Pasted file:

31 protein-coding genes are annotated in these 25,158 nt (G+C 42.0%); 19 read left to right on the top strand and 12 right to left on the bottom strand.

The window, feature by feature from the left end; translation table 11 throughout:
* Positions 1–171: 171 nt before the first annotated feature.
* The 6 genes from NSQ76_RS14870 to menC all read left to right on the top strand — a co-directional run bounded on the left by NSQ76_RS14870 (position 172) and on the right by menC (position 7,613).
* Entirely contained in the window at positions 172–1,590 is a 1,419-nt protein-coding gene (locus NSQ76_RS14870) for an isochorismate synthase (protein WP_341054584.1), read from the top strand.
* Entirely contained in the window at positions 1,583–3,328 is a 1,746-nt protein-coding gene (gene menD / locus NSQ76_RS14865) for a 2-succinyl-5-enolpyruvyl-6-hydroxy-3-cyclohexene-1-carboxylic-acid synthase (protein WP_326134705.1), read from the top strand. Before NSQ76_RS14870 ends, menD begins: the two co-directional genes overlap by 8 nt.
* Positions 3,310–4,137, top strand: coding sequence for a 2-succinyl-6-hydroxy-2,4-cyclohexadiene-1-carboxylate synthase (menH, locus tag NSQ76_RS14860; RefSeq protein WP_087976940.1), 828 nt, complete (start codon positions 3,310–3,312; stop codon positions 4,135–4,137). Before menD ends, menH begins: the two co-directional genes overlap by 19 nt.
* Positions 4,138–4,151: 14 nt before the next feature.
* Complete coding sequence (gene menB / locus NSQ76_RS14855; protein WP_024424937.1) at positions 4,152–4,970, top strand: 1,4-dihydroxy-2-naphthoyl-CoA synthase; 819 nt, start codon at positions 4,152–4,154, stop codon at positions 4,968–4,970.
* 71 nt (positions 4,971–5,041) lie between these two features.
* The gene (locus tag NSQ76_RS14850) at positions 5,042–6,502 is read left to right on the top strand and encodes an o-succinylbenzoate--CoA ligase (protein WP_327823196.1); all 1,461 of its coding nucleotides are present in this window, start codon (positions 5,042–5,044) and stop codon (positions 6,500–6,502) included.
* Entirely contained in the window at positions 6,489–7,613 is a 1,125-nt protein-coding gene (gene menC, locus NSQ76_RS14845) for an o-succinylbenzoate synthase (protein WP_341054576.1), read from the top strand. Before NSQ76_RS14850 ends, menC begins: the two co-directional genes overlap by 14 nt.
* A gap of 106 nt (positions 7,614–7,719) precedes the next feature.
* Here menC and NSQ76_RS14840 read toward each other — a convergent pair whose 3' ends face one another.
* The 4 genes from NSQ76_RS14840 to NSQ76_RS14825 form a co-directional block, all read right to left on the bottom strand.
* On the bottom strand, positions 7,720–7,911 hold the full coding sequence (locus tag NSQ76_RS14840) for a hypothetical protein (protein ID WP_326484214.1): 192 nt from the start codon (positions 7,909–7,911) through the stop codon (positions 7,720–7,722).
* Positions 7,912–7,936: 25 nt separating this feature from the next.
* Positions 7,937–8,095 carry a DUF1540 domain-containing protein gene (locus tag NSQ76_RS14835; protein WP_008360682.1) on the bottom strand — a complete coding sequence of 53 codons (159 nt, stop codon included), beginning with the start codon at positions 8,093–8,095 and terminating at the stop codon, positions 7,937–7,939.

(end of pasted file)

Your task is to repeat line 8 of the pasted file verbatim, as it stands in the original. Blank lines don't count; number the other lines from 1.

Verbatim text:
* Positions 4,138–4,151: 14 nt before the next feature.